Lawmakers call for more oversight of police

Lawmakers call for more oversight of police

Who is policing the police?

Lawmakers at the state and federal levels are drafting bills for police reform to prevent what happened to George Floyd in Minnesota from happening to any other citizens.

"When you have an act like we saw in Minnesota with the murder of George Floyd, it disgusts not only ordinary Americans, but it disgusts the good policemen and women in this country," said U.S. Rep. Lois Frankel.

The congresswoman said discussions about proposing legislation for police reform is not aimed at the good men and women who put on the uniform to protect and serve every day.

Instead, the discussions aim to make sure the bad apples no longer go under the radar.

"Develop a national public database that would cover all police agencies in the United States and territories, and that would really prevent an officer who is fired at one agency that is going and getting a job at another," said Rep. Frankel.

Frankel added that on a call with the Democratic Caucus on Monday, lawmakers discussed six categories and creating a database so officers who have piled up misconduct complaints are reviewed.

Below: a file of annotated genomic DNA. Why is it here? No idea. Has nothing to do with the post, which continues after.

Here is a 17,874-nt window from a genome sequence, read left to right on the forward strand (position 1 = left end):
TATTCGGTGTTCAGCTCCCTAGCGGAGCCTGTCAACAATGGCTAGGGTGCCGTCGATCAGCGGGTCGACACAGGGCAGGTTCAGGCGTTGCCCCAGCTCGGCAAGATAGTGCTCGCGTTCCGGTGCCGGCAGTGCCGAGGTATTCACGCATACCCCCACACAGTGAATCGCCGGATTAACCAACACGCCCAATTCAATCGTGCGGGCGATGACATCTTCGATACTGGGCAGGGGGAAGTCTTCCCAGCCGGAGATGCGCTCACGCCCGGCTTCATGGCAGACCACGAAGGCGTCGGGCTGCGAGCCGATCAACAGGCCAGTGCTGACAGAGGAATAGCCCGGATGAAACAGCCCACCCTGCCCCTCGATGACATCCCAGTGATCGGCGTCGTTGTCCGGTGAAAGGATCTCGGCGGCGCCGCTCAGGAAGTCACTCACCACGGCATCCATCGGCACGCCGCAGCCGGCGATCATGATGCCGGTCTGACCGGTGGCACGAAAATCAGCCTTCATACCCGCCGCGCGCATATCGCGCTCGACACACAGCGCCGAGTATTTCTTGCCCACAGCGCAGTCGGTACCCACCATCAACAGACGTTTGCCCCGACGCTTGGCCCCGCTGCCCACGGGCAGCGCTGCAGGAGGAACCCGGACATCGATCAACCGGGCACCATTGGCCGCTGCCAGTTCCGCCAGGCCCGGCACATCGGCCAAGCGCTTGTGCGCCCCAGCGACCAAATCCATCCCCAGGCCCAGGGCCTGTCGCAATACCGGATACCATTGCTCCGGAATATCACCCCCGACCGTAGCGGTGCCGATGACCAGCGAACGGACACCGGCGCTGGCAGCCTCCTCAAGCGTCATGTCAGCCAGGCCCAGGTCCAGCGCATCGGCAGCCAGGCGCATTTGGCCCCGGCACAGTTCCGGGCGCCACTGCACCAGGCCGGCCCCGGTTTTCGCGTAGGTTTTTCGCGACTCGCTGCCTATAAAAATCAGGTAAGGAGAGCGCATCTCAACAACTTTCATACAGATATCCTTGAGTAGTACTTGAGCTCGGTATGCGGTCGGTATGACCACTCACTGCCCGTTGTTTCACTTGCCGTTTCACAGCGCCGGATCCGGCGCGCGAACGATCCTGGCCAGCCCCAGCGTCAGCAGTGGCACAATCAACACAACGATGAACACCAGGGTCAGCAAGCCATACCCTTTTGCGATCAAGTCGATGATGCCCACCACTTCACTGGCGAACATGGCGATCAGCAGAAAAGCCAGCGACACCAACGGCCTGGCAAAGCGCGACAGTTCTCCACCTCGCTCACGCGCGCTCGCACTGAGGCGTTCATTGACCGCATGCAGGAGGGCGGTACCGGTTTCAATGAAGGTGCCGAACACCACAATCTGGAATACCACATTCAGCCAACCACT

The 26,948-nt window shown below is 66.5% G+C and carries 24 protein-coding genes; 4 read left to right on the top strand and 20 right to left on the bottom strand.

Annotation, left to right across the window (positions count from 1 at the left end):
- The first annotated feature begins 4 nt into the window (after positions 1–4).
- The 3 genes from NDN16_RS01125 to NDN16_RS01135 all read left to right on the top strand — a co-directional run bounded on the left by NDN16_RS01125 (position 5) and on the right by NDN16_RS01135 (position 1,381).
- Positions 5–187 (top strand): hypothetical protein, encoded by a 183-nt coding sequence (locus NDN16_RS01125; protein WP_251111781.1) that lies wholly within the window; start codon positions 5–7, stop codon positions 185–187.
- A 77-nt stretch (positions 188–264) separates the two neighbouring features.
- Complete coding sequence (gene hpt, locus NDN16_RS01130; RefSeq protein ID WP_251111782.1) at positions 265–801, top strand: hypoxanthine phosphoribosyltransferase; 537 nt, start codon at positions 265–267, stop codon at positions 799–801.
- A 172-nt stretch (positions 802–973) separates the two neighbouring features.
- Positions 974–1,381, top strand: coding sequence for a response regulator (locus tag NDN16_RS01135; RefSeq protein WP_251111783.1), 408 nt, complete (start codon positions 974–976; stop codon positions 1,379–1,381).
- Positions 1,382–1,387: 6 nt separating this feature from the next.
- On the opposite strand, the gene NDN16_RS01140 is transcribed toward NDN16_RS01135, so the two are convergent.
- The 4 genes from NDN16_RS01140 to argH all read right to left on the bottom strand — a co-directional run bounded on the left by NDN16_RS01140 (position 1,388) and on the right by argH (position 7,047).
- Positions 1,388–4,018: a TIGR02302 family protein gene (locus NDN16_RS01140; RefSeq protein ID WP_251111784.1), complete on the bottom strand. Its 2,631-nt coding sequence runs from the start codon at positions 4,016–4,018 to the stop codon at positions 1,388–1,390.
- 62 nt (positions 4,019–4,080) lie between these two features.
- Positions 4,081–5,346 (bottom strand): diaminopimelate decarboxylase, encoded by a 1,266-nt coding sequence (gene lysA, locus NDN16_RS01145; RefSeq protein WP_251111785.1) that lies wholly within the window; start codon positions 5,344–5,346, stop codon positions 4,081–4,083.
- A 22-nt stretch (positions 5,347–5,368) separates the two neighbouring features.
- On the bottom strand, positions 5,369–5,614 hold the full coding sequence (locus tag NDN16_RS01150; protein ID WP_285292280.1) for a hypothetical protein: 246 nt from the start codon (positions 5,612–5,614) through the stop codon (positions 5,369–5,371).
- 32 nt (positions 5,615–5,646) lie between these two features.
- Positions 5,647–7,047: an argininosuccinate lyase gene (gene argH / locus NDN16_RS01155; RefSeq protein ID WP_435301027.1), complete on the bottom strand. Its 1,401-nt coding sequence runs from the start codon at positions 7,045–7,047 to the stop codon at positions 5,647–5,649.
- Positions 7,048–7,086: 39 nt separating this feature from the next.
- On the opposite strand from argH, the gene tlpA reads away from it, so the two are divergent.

At the state level, State Sen. Bobby Powell said this bill will also be proposed in the next legislative session.

"This legislation will keep a database on the number of complaints that are filed against officers, and then the Senate president, the Speaker of the House, and the governor would then review that on an annual basis to take a look at some of these bad actors," said Powell. "There is no reason that somebody should have 10 infractions and still be on the police force."

Defining "use of force" is also a priority for Democratic leaders.

"Prohibit all maneuvers that restrict flow of blood or oxygen to the brain," said Rep. Frankel. "That includes neck holds, choke holds, and similar excessive force deeming that use of force a federal civil rights violation."

The congresswoman said the progress of these proposals will depend on where the U.S. Senate is.

Republican U.S. Sen. Rick Scott was not available for an interview, but his staff released this statement to WPTV:

"Senator Scott will continue to look at every option to maintain open communication with law enforcement leaders and make sure they have the resources and guidance they need to appropriately handle any misconduct while keeping communities safe."

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